About 16.0% of households that used unemployment insurance and had a mortgage or were renting reported having no confidence in their ability to meet their next month’s rent or mortgage payment — higher than the 6.2% of households that had a mortgage or were renting that did not use unemployment insurance.
In addition, about one in six households (16.1%) that used unemployment insurance reported that it was very likely that they would experience eviction or foreclosure in the next two months.
So far in 2020 Census processing, 27 of the 33 anomalies we’ve found are of this type. Let me give a couple of examples.
Miscalculating age for missing birthdays. We found that our system was miscalculating ages for people who included their year of birth but left their birthday and month blank. We fixed this with a simple code correction. Making sure ages calculate correctly helps us with other data processing steps for matching and removing duplicate responses.
Incorrectly sorting out self-responses from group quarters residents. The 2020 Census allowed people to respond online or by phone without using the pre-assigned Census ID that links their response to their address. As a result, some people who live in group quarters facilities, such as nursing homes, were able to respond on their own even though they were also counted through the separate Group Quarters Enumeration operation. This also makes their address show up as a duplicate — as both a group quarters facility and a housing unit. Our business rules sort out these duplicate responses and addresses by accepting the response coming from the group quarters operation and removing the response and address appearing as a housing unit. We found an error in how this rule was being carried out. The code was correctly removing the duplicate address but wasn’t removing the duplicate response. We fixed this with another code correction, which enables us to avoid overcounting these residents.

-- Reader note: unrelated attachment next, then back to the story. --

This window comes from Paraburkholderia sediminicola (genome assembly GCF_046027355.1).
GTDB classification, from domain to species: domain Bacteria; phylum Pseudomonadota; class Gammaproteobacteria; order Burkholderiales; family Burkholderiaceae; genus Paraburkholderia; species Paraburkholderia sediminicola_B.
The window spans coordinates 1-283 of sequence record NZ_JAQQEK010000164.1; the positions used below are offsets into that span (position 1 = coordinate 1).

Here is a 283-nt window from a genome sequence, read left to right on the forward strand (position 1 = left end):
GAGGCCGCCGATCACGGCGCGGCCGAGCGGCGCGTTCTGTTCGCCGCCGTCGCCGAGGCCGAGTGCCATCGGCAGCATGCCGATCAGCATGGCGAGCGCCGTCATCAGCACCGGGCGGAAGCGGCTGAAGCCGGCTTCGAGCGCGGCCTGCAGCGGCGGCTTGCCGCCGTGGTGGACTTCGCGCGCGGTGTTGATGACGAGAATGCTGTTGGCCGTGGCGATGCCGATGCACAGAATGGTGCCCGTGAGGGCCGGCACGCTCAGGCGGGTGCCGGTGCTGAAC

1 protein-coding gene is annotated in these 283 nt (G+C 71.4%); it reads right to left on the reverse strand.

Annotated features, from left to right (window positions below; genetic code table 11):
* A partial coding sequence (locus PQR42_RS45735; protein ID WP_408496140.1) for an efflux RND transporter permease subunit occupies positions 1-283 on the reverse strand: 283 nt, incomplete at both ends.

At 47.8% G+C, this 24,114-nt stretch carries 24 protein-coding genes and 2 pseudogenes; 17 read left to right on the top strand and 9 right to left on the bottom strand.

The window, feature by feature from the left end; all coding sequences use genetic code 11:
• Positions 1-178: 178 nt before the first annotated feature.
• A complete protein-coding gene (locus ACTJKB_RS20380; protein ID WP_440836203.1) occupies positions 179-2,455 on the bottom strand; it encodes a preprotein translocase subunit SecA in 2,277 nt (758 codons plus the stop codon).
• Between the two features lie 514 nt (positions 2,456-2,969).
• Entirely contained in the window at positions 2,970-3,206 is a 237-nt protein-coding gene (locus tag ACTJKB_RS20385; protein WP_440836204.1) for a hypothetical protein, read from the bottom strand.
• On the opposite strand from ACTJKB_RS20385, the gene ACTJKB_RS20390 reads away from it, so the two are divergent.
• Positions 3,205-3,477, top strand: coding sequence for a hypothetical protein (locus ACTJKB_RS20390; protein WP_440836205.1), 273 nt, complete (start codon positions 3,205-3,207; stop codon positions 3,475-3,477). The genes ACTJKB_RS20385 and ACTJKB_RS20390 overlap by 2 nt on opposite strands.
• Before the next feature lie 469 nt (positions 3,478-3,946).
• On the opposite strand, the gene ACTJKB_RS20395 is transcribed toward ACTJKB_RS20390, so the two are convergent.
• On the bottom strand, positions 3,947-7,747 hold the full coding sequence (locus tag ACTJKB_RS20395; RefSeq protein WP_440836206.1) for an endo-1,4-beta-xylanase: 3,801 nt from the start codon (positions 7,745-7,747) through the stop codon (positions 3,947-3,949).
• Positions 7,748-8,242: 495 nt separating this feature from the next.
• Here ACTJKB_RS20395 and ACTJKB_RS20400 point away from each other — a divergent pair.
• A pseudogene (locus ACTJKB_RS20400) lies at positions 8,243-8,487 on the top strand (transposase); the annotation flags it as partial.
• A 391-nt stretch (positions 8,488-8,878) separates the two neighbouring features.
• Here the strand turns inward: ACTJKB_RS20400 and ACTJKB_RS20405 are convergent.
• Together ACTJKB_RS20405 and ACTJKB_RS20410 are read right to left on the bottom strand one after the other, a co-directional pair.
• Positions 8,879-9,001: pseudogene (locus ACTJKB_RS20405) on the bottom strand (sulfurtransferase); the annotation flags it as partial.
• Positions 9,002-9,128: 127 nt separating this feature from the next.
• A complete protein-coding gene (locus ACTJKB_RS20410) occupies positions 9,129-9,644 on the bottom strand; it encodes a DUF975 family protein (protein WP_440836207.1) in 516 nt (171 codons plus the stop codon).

Author(s): MICHAEL THIEME, ASSISTANT DIRECTOR FOR DECENNIAL CENSUS PROGRAMS, SYSTEMS AND CONTRACTS
As with geography, job loss was more widespread than excess mortality across age groups.
In April 2020, excess mortality increased with age and was largest among the oldest age group. Individuals ages 85 and older represent only 3% of the total U.S. population ages 25 years and older but accounted for 34% of the overall excess mortality in the country.
On the other hand, employment displacement decreased with age. It was largest among the younger age group (ages 25 to 44). These individuals make up only 39% of the U.S. population ages 25 and older but accounted for about half of the people 25 and older who lost their jobs nationwide.
This brief highlights the geographic distribution of same-sex couple households, and explores selected characteristics of opposite sex and same-sex couples using data from the 2019 American Community Survey. In addition, the brief examines the presence of children based on couple type.
Excel is a very popular tool among all data users. It can be leveraged to unlock the value of open data of all kinds, and it is particularly well-suited to transforming, analyzing, and visualizing Census data. This course will show how to use Excel to access, manipulate, and visualize Census data. It will also tools for doing advanced statistical analysis.
After completing this course, you will be able to: ✓ Access data from the Census Bureau using the American FactFinder ✓ Format tables for data analysis ✓ Perform basic and advanced analysis of Census data using Excel ✓ Create data visualizations such as sparklines, hierarchical charts, and histograms